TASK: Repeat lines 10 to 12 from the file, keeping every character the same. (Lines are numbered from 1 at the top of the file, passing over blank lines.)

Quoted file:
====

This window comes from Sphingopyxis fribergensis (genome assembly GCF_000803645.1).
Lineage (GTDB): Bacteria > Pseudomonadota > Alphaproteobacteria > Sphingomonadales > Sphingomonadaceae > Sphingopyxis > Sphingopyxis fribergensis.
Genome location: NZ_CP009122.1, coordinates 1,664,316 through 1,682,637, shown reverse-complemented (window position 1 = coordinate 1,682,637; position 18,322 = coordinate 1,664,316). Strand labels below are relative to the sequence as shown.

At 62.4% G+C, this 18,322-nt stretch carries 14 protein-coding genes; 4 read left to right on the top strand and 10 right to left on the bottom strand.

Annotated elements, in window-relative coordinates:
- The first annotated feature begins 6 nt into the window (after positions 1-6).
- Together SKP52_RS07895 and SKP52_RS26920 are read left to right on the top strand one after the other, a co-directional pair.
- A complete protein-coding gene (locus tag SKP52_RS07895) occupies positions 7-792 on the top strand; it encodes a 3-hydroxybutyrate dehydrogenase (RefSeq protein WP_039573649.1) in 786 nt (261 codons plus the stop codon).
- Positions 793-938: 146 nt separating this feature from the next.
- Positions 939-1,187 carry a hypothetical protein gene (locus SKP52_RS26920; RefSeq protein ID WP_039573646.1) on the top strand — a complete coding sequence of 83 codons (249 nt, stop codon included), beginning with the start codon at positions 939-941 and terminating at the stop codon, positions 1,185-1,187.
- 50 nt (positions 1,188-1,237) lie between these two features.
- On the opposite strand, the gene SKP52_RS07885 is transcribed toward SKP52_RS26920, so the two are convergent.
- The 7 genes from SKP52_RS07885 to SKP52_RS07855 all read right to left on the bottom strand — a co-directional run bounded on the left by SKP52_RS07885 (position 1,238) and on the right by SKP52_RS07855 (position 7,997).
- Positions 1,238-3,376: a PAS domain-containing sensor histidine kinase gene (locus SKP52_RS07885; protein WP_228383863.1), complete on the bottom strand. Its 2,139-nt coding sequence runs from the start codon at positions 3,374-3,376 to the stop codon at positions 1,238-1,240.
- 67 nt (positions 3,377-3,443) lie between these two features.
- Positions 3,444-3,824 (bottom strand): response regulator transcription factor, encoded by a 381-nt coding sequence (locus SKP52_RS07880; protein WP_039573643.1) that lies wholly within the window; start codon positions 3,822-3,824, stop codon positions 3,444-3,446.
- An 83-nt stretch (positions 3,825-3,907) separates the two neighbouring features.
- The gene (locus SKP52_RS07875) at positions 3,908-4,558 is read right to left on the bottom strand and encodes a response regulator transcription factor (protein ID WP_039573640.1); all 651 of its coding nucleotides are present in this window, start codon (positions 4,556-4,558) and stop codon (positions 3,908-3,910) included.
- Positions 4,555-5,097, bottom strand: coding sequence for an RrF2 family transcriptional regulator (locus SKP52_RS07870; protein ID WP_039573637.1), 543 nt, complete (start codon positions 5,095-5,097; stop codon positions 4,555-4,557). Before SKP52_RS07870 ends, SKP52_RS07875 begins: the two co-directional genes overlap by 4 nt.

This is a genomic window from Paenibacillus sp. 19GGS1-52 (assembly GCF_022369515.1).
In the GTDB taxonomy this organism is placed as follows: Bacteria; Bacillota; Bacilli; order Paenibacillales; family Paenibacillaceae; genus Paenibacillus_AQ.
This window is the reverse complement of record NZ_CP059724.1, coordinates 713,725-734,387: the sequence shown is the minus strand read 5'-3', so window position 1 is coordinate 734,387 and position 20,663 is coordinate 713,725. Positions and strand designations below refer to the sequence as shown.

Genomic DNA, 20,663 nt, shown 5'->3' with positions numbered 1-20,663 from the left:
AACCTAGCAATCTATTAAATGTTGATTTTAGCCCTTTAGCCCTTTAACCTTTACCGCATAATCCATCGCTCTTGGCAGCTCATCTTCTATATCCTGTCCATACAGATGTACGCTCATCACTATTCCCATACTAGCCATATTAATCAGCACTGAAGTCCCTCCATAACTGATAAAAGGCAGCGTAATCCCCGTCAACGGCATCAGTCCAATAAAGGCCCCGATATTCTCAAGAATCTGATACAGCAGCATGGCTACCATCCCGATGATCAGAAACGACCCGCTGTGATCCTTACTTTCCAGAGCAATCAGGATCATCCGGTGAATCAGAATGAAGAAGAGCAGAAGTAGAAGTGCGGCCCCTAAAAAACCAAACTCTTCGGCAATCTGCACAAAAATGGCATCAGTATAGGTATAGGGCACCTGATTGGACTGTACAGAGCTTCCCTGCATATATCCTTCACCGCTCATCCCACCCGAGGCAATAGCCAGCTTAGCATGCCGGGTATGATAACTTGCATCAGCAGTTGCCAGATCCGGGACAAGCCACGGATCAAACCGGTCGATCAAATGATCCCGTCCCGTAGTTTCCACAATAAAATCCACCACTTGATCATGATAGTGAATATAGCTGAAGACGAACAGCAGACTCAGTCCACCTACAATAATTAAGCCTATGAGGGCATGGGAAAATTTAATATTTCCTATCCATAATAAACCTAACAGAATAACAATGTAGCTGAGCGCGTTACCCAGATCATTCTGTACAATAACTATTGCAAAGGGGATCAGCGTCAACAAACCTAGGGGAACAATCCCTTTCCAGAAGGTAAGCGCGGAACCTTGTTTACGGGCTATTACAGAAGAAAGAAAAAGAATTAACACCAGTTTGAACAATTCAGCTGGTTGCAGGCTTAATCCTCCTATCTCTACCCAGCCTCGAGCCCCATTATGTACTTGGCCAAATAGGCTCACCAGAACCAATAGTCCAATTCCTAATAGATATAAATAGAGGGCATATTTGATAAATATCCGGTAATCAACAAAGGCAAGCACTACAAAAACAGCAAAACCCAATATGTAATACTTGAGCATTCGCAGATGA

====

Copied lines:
- Positions 939-1,187 carry a hypothetical protein gene (locus SKP52_RS26920; RefSeq protein ID WP_039573646.1) on the top strand — a complete coding sequence of 83 codons (249 nt, stop codon included), beginning with the start codon at positions 939-941 and terminating at the stop codon, positions 1,185-1,187.
- 50 nt (positions 1,188-1,237) lie between these two features.
- On the opposite strand, the gene SKP52_RS07885 is transcribed toward SKP52_RS26920, so the two are convergent.